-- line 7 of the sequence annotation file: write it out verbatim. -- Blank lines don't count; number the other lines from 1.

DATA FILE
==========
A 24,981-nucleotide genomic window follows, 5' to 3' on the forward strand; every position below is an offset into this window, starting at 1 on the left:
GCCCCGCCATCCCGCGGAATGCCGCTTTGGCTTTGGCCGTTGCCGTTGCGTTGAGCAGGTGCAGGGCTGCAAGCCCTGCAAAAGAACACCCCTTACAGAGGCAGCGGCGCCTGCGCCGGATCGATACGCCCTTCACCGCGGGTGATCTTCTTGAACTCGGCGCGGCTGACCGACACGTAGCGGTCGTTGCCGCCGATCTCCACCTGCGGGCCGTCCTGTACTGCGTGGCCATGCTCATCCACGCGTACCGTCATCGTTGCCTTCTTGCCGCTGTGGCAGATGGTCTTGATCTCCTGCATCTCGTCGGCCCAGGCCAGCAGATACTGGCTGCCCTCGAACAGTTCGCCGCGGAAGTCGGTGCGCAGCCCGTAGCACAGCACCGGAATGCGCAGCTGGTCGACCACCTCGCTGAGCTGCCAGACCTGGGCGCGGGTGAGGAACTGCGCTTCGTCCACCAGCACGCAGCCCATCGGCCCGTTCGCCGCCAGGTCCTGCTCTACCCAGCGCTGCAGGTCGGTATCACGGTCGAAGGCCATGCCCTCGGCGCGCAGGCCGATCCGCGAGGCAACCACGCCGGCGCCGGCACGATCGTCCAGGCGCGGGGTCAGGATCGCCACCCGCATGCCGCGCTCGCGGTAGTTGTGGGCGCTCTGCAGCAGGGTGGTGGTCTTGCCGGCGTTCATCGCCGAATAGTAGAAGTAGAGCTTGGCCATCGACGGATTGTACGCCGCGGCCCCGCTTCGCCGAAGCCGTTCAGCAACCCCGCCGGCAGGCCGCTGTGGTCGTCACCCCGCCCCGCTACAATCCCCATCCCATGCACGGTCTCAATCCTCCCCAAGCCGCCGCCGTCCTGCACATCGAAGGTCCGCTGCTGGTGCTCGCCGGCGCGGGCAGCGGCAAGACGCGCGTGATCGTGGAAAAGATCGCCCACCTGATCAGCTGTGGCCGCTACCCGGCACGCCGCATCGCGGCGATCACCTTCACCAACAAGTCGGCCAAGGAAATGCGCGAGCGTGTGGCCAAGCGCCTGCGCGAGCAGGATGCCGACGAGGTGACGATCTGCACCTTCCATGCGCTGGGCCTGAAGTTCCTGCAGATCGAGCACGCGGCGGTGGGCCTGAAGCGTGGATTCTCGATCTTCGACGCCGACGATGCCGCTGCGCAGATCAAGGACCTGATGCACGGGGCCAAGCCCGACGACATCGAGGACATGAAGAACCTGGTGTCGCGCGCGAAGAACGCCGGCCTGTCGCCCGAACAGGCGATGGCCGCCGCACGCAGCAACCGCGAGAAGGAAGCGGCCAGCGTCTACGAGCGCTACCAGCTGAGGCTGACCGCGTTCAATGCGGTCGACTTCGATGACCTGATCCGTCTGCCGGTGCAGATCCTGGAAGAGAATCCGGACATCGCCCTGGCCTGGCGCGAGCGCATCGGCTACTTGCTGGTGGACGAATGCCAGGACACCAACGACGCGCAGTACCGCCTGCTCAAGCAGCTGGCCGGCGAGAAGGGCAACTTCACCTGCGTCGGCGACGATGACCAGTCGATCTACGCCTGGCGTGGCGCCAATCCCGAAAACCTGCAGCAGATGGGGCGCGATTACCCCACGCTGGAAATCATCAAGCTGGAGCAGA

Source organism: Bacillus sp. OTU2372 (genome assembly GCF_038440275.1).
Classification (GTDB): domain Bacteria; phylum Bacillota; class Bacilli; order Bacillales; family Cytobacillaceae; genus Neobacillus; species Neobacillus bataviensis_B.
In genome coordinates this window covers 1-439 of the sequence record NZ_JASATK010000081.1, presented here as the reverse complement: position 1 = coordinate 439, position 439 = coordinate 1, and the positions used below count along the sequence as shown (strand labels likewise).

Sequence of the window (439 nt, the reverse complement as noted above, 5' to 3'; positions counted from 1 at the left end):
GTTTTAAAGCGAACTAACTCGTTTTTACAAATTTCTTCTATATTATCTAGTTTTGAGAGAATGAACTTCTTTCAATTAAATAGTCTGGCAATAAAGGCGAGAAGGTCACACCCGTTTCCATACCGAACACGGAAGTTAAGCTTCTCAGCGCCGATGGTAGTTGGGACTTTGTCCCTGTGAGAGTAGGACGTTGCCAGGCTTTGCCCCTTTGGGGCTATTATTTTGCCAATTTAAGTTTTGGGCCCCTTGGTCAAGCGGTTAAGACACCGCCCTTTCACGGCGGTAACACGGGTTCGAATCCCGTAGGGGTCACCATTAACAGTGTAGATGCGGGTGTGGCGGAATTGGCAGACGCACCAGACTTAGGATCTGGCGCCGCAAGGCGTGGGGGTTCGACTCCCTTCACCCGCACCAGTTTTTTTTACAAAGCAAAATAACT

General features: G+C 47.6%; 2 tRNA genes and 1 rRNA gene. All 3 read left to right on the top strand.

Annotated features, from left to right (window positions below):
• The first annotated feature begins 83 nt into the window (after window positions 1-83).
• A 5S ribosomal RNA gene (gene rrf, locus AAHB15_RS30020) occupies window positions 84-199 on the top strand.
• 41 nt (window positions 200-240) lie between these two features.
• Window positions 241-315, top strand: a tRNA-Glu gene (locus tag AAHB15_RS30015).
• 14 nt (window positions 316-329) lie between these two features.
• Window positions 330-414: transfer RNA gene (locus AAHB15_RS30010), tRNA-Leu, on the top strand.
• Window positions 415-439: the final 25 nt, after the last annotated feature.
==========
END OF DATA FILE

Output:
GTTTTAAAGCGAACTAACTCGTTTTTACAAATTTCTTCTATATTATCTAGTTTTGAGAGAATGAACTTCTTTCAATTAAATAGTCTGGCAATAAAGGCGAGAAGGTCACACCCGTTTCCATACCGAACACGGAAGTTAAGCTTCTCAGCGCCGATGGTAGTTGGGACTTTGTCCCTGTGAGAGTAGGACGTTGCCAGGCTTTGCCCCTTTGGGGCTATTATTTTGCCAATTTAAGTTTTGGGCCCCTTGGTCAAGCGGTTAAGACACCGCCCTTTCACGGCGGTAACACGGGTTCGAATCCCGTAGGGGTCACCATTAACAGTGTAGATGCGGGTGTGGCGGAATTGGCAGACGCACCAGACTTAGGATCTGGCGCCGCAAGGCGTGGGGGTTCGACTCCCTTCACCCGCACCAGTTTTTTTTACAAAGCAAAATAACT